Thai Prime Minister Yingluck Shinawatra has easily survived a no-confidence vote in parliament, where her party controls the majority of seats.
Lawmakers in Bangkok voted 297 to 134 on Thursday against a measure that would have unseated her because of allegations of corruption.
Meanwhile, opposition protesters expanded their demonstrations across the capital Wednesday, vowing to take over every government ministry until Prime Minister Yingluck resigns.
The protesters have taken over parts of the finance and foreign ministries and surrounded the interior ministry, and police said Thursday that protesters have pulled down several electrical cables outside police headquarters and an adjacent hospital, forcing them to use backup power.
Prime Minister Yingluck has refused to step down and has called for dialogue to resolve the situation. She has vowed not to use violence to stop the protests.
VOA correspondent Steve Herman, who is in Bangkok covering the protests, said that it is not certain the protesters can achieve their goals.
"There's some skepticism, if you're objective here, as to whether these street demonstrations actually will be able to sustain the momentum to cause some sort of action that would either a) force the government to resign, b) bring about a military coup, or c) some sort of judicial intervention that would also declare this government invalid," said Herman.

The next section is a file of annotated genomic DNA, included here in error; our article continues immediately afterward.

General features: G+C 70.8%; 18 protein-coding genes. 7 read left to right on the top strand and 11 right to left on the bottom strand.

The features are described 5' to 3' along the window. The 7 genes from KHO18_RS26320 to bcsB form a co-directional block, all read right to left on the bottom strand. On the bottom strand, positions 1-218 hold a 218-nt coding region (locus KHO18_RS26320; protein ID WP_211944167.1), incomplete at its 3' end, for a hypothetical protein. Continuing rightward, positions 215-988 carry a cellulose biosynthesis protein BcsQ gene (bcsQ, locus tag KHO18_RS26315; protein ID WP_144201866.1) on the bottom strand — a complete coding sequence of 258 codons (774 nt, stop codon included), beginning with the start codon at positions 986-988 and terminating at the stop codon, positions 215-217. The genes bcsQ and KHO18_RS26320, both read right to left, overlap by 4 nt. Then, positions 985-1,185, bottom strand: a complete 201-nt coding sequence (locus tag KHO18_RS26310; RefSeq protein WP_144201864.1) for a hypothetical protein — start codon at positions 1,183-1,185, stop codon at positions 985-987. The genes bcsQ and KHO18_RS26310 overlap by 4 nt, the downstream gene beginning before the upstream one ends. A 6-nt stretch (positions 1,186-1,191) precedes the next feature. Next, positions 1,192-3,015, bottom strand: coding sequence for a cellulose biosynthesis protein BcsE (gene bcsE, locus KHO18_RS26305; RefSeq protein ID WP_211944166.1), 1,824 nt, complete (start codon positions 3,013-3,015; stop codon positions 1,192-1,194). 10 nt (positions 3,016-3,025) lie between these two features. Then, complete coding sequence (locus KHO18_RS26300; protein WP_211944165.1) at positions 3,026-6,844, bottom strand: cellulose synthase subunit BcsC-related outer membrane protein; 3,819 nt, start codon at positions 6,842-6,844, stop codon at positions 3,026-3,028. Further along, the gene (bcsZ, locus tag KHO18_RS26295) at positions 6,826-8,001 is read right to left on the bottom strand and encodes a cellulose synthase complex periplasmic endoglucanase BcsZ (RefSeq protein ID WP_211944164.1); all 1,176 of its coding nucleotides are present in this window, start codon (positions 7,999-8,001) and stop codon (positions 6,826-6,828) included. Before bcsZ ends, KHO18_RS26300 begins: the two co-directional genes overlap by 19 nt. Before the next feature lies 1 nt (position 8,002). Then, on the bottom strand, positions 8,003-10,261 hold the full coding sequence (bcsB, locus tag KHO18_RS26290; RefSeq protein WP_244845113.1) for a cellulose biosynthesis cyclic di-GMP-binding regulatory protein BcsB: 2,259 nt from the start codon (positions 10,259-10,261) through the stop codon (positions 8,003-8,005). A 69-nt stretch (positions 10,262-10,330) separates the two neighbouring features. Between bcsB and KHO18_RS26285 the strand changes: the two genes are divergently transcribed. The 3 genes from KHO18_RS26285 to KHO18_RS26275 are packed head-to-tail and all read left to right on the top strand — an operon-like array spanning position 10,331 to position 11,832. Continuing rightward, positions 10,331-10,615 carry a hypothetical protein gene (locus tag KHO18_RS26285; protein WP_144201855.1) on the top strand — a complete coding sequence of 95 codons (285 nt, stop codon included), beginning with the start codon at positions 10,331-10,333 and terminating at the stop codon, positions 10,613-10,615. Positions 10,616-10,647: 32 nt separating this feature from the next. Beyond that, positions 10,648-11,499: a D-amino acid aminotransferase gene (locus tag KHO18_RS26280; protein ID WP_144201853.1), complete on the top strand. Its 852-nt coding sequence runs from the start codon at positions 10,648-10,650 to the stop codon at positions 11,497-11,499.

He says even if the government did step down, the move would not transfer any power to the opposition Democrat Party.
"The bottom line is, if the government were to resign and there were to be new elections called, the Democrats have virtually no chance of winning. The party led by Prime Minister Yingluck Shinawatra would have the vote," continued Herman.
The street protests are the largest in Thailand since 2010, when more than 90 people were killed in a military crackdown on an opposition protest.
The latest protests were triggered several weeks ago by an amnesty bill that would have allowed former prime minister Thaksin Shinawatra, Yingluck's brother, to return home and avoid a two-year jail term for corruption. That amnesty bill was rejected by the Senate, but opposition-led protests have continued.
Yingluck came to power in 2011. Thaksin was toppled by a coup in 2006 and convicted of corruption. He has lived in exile to escape the charges, which he says were politically motivated.